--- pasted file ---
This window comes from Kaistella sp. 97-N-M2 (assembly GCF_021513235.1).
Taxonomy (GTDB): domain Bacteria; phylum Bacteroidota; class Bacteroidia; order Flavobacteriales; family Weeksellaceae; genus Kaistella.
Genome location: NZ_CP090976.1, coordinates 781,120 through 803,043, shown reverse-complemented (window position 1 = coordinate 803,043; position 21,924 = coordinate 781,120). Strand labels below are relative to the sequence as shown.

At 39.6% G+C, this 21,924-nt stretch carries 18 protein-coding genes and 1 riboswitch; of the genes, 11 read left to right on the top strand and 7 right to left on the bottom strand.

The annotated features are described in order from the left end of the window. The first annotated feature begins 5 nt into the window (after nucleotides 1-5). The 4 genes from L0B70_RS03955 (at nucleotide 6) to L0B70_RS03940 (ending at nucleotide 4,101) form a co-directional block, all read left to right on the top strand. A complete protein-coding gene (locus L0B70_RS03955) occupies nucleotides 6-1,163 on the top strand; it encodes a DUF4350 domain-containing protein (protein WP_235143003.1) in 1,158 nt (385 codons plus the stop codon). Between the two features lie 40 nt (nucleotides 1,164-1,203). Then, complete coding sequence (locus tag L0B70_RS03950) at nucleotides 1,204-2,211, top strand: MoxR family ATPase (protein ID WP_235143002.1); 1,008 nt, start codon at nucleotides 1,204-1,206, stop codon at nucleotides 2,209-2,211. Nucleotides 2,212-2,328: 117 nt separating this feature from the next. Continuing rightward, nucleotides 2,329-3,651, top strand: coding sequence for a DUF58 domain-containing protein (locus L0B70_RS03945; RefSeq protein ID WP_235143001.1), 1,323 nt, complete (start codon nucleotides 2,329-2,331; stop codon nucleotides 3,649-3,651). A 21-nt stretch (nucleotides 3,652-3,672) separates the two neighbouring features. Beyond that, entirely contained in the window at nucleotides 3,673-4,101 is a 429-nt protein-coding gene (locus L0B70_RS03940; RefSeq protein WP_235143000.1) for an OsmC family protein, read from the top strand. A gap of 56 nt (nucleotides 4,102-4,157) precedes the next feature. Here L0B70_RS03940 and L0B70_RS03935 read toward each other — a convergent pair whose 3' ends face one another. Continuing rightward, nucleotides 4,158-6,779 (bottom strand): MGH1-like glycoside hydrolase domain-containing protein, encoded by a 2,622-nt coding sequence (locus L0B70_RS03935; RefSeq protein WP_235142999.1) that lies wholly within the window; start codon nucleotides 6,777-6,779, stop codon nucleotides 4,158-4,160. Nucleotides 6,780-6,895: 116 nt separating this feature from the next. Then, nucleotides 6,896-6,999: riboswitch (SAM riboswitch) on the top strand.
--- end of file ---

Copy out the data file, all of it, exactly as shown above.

This window comes from Kaistella sp. 97-N-M2 (assembly GCF_021513235.1).
Taxonomy (GTDB): domain Bacteria; phylum Bacteroidota; class Bacteroidia; order Flavobacteriales; family Weeksellaceae; genus Kaistella.
Genome location: NZ_CP090976.1, coordinates 781,120 through 803,043, shown reverse-complemented (window position 1 = coordinate 803,043; position 21,924 = coordinate 781,120). Strand labels below are relative to the sequence as shown.

At 39.6% G+C, this 21,924-nt stretch carries 18 protein-coding genes and 1 riboswitch; of the genes, 11 read left to right on the top strand and 7 right to left on the bottom strand.

The annotated features are described in order from the left end of the window. The first annotated feature begins 5 nt into the window (after nucleotides 1-5). The 4 genes from L0B70_RS03955 (at nucleotide 6) to L0B70_RS03940 (ending at nucleotide 4,101) form a co-directional block, all read left to right on the top strand. A complete protein-coding gene (locus L0B70_RS03955) occupies nucleotides 6-1,163 on the top strand; it encodes a DUF4350 domain-containing protein (protein WP_235143003.1) in 1,158 nt (385 codons plus the stop codon). Between the two features lie 40 nt (nucleotides 1,164-1,203). Then, complete coding sequence (locus tag L0B70_RS03950) at nucleotides 1,204-2,211, top strand: MoxR family ATPase (protein ID WP_235143002.1); 1,008 nt, start codon at nucleotides 1,204-1,206, stop codon at nucleotides 2,209-2,211. Nucleotides 2,212-2,328: 117 nt separating this feature from the next. Continuing rightward, nucleotides 2,329-3,651, top strand: coding sequence for a DUF58 domain-containing protein (locus L0B70_RS03945; RefSeq protein ID WP_235143001.1), 1,323 nt, complete (start codon nucleotides 2,329-2,331; stop codon nucleotides 3,649-3,651). A 21-nt stretch (nucleotides 3,652-3,672) separates the two neighbouring features. Beyond that, entirely contained in the window at nucleotides 3,673-4,101 is a 429-nt protein-coding gene (locus L0B70_RS03940; RefSeq protein WP_235143000.1) for an OsmC family protein, read from the top strand. A gap of 56 nt (nucleotides 4,102-4,157) precedes the next feature. Here L0B70_RS03940 and L0B70_RS03935 read toward each other — a convergent pair whose 3' ends face one another. Continuing rightward, nucleotides 4,158-6,779 (bottom strand): MGH1-like glycoside hydrolase domain-containing protein, encoded by a 2,622-nt coding sequence (locus L0B70_RS03935; RefSeq protein WP_235142999.1) that lies wholly within the window; start codon nucleotides 6,777-6,779, stop codon nucleotides 4,158-4,160. Nucleotides 6,780-6,895: 116 nt separating this feature from the next. Then, nucleotides 6,896-6,999: riboswitch (SAM riboswitch) on the top strand.